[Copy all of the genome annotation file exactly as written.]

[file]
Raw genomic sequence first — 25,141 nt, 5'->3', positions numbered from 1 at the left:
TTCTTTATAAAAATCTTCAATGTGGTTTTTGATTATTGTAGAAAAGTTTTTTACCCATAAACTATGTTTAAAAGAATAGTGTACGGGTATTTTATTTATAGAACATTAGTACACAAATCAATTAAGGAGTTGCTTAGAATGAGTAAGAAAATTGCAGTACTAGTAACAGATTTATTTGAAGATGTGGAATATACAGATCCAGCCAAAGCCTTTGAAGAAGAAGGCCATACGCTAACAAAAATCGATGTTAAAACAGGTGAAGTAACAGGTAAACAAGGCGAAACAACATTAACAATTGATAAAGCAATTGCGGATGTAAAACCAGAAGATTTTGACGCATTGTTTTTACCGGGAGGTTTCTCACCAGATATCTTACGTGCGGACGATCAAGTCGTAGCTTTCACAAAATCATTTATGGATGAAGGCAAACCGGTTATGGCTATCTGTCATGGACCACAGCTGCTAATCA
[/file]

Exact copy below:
Raw genomic sequence first — 25,141 nt, 5'->3', positions numbered from 1 at the left:
TTCTTTATAAAAATCTTCAATGTGGTTTTTGATTATTGTAGAAAAGTTTTTTACCCATAAACTATGTTTAAAAGAATAGTGTACGGGTATTTTATTTATAGAACATTAGTACACAAATCAATTAAGGAGTTGCTTAGAATGAGTAAGAAAATTGCAGTACTAGTAACAGATTTATTTGAAGATGTGGAATATACAGATCCAGCCAAAGCCTTTGAAGAAGAAGGCCATACGCTAACAAAAATCGATGTTAAAACAGGTGAAGTAACAGGTAAACAAGGCGAAACAACATTAACAATTGATAAAGCAATTGCGGATGTAAAACCAGAAGATTTTGACGCATTGTTTTTACCGGGAGGTTTCTCACCAGATATCTTACGTGCGGACGATCAAGTCGTAGCTTTCACAAAATCATTTATGGATGAAGGCAAACCGGTTATGGCTATCTGTCATGGACCACAGCTGCTAATCA